Alberta’s top representative to the global climate conference taking place in Scotland has a message to those in the province who feel singled out by the pressure to reduce greenhouse gas emissions.
You are not alone.
“I feel that too,” said Steve MacDonald, CEO of Emissions Reduction Alberta, a provincial agency that helps fund carbon reduction initiatives.
“But you come here and listen to these other jurisdictions and they’re struggling with exactly the same problems. I think that’s very reassuring.”
One of only two Alberta delegates in Glasgow for the UN-sponsored COP26 meeting on climate change, MacDonald’s days have been full.
He has met with top Canadian officials, including new federal environment minister Steven Guilbeault. He has given panel presentations and met with national delegates from the U.K., the European Union, Saudi Arabia, Egypt and Sweden, among others.
There are booths to meet people from different nations and companies. Coffee chats. And yes, socials.
“Over a glass of wine you can have different conversations and build relationships with some of the most influential people in the world around the climate file,” MacDonald said. “It can go as late as you want.”
You can ask questions, follow up ideas, make personal contacts.
“It’s a bit of a club. You have to be here.”
The occasional eyebrow does lift at “I’m from Alberta,” he said. Some do condemn the province, along with its emissions.
And Alberta does have a ways to go, MacDonald acknowledges. The United Conservative government is still working out its climate change strategy, which it has promised to release shortly.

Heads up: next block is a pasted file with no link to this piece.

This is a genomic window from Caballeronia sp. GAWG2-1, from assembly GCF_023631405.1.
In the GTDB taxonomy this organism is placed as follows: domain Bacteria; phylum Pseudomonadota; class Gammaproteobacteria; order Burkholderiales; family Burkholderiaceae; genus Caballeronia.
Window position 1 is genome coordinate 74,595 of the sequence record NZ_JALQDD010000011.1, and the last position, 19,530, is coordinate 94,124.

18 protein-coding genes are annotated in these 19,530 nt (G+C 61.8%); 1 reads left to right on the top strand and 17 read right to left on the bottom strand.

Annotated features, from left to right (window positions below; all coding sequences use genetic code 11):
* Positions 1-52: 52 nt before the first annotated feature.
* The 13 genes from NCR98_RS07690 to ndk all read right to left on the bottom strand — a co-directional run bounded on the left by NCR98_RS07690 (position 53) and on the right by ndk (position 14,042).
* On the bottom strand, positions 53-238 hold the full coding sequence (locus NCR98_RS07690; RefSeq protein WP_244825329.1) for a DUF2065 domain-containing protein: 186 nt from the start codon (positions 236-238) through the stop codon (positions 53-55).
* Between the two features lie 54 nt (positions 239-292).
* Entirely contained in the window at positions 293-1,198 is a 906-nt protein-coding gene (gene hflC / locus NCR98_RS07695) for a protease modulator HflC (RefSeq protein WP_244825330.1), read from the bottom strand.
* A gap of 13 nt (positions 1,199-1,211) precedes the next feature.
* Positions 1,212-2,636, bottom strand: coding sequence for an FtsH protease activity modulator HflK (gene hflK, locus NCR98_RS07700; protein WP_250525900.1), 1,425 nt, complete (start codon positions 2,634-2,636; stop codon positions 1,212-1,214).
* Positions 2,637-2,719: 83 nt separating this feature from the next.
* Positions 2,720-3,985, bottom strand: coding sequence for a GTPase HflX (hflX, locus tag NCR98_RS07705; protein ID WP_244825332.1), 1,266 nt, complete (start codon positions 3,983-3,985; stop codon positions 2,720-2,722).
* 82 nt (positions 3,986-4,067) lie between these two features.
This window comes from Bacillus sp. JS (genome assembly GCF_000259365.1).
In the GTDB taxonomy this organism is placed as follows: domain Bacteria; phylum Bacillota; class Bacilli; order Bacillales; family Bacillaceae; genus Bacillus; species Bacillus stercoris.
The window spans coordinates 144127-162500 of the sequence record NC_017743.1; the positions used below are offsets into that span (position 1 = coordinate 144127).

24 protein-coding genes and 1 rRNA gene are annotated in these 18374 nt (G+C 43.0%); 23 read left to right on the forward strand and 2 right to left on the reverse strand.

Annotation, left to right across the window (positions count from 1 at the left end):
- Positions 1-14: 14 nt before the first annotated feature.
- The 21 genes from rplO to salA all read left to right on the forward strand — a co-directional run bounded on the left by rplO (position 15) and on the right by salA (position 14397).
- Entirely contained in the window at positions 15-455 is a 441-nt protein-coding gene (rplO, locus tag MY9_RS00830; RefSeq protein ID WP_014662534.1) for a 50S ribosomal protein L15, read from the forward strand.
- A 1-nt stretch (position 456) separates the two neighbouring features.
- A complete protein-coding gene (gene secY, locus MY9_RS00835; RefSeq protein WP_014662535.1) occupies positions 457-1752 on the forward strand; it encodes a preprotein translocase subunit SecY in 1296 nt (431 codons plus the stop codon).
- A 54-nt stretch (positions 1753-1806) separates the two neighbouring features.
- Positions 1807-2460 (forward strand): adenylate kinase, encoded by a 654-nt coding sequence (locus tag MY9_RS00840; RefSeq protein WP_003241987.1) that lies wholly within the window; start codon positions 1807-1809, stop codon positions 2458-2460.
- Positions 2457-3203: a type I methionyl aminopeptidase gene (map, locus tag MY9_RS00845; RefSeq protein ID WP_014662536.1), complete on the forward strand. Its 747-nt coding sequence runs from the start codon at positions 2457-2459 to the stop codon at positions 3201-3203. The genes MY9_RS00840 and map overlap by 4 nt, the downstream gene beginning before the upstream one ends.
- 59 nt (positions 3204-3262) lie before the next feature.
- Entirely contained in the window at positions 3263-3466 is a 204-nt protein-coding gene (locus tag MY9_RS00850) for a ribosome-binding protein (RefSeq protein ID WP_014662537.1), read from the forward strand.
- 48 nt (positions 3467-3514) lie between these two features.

But other countries want to hear about Alberta’s experience with carbon taxes, he said. They want to hear about its carbon capture technologies.
In return, MacDonald is all ears when it comes to measures such as green bonds, a market-based way of raising money for renewable energy.
Alberta’s two-person delegation is the smallest from all of Canada’s energy-producing provinces — smaller even than delegations sent by groups such as the Inuit Circumpolar Conference.
MacDonald doesn’t feel outgunned. You learn to pick your spots, he said.
“As a (province), you have to be very purposeful.”
Alberta politicians often complain that the bar keeps going up for the province’s reduction targets. Join the club, said MacDonald — everybody feels that way.
“The whole world is trying to keep up with demands that we need to do more, faster.”
Plans that were bold five years ago are just table stakes now, he said.
“The agenda has changed. There’s a different sort of level of what’s expected.”
But Albertans shouldn’t feel that they have to solve those problems themselves, or that they’re the only jurisdiction where climate change is a hot topic.
“When you get out and talk to people on a national, international scale, you recognize that there are lots of jurisdictions struggling with the same issues.”
It’s hard for everybody, said MacDonald.
“Alberta is not the only jurisdiction that depends heavily on hydrocarbons,” he said. “Alberta’s challenges in terms of how quickly we can get to net zero, that’s a challenge that we share with the world.”